In order to recycle water, storm water and waste water are collected, filtered and cleaned, and then piped to the CUP.  Right now, water for cooling is the primary use for reclaimed water at UConn, but there is the possibility for duel piping in new buildings to use reclaimed water for toilets, and permits are currently under review to allow us to use reclaimed water for irrigation.  In the winter, the reclaimed water will continue to be used for the lower cooling needs of the university, as well as to provide water for the boilers to produce steam to heat the university.  After the water is used at the CUP, it then flows back to the reclaimed water facility to be filtered, cleaned, and used again.

Reclaiming water is an important step towards environmental sustainability, even in a relatively water-rich region.  Reusing waste water (or grey water), or reclaiming water is critical for basic health and survival in many water-poor regions of the world where there is not enough potable water to use it for sanitation, irrigation, or industrial uses, as well as for drinking water.  In the developing world – where 800 million people lack access to clean water and 2.5 billion people lack access to proper sanitation – infrastructure can be designed and built to support reclaimed water, rather than adding it after the fact.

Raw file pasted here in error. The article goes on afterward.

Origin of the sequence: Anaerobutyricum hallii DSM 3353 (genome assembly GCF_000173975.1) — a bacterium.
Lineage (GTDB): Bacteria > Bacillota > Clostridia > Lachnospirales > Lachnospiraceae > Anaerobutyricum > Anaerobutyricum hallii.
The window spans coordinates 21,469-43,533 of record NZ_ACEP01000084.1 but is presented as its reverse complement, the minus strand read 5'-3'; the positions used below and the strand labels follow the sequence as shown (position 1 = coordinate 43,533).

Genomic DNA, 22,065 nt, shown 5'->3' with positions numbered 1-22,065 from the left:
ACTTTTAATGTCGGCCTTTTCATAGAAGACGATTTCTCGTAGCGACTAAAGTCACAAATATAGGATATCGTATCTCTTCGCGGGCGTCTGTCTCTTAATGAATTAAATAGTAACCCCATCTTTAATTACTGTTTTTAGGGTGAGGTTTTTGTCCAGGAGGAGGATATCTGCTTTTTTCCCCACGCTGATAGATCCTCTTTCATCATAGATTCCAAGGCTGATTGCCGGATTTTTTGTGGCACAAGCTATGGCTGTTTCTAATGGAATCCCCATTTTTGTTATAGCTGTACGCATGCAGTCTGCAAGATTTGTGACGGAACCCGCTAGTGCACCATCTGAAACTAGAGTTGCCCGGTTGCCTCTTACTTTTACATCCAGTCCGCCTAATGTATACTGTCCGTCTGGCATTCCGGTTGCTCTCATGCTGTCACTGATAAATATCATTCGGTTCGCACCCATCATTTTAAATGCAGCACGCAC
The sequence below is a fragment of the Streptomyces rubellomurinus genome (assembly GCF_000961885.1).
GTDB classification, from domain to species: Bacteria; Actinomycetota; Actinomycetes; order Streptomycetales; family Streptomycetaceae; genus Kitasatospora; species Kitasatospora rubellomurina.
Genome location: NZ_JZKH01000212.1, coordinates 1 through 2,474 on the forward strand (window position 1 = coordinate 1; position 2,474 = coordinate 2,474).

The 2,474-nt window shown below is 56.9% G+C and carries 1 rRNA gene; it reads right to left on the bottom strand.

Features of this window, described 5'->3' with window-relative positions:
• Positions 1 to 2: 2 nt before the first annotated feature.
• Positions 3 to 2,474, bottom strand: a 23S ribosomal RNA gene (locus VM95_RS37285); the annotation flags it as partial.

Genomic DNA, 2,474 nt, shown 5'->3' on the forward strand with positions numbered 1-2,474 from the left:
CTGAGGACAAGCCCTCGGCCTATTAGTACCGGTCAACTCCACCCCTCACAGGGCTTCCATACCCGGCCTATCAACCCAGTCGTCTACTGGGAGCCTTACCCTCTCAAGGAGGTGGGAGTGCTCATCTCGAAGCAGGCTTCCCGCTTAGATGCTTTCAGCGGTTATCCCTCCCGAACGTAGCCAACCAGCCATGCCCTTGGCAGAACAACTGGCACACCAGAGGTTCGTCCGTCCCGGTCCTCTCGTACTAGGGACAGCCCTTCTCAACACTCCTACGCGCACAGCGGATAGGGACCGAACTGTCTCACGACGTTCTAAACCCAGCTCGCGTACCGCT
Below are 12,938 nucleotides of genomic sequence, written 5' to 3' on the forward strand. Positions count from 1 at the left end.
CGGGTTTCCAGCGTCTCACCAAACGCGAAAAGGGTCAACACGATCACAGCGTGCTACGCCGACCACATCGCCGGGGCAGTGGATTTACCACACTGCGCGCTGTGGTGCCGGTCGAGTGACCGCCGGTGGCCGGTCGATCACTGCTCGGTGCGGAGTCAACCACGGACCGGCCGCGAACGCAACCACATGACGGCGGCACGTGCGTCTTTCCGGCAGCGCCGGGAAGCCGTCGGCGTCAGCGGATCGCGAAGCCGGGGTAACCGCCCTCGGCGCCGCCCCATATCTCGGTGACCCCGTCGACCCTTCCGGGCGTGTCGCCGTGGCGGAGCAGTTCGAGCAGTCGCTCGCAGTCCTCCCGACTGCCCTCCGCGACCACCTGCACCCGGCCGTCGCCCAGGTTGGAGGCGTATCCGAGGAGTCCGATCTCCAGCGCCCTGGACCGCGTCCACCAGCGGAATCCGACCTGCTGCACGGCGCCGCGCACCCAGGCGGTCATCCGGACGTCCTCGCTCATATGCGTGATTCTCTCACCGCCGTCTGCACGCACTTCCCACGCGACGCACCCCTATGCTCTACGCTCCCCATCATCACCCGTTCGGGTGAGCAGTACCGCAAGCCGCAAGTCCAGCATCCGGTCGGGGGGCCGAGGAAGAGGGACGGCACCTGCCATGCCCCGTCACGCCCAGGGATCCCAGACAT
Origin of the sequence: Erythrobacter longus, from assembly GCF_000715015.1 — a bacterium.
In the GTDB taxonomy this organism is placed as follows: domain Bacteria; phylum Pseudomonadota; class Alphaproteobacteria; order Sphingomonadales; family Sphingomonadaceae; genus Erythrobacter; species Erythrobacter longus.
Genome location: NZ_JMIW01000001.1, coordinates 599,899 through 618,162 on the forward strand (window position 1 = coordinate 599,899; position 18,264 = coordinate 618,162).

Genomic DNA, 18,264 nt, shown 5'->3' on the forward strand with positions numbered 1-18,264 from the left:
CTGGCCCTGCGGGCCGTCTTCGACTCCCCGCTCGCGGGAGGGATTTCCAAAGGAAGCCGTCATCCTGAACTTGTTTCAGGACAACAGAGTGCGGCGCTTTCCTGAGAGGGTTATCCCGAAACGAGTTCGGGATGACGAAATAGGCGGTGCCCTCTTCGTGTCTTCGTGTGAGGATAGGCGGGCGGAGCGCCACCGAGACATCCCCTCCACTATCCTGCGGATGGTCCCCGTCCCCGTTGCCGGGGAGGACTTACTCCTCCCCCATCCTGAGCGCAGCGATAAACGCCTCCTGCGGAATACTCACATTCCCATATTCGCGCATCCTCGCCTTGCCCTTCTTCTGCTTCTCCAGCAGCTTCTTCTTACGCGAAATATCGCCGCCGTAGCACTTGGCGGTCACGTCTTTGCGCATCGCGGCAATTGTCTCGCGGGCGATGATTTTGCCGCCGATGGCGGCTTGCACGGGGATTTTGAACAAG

As part of UConn’s commitment to sustainability and to human rights, I hope that the reach of our reclaimed water facility goes beyond just reducing our water use, but helps provide an example of responsible and sustainable water use for others across the globe.